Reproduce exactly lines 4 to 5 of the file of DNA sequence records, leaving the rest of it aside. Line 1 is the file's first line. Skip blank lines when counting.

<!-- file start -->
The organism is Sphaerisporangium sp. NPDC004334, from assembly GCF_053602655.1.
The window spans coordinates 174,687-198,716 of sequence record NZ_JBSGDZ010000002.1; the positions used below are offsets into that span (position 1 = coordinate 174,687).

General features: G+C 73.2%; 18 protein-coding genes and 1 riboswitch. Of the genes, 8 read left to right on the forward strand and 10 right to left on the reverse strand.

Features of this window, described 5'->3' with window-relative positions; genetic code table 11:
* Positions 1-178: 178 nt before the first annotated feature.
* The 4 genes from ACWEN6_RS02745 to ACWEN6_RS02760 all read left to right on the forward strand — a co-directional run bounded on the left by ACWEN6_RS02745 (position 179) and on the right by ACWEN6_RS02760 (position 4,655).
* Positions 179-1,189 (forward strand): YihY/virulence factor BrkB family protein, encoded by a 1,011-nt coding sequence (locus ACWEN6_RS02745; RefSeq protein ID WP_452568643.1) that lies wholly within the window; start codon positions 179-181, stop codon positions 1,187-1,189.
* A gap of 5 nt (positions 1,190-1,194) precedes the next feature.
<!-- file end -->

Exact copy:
Features of this window, described 5'->3' with window-relative positions; genetic code table 11:
* Positions 1-178: 178 nt before the first annotated feature.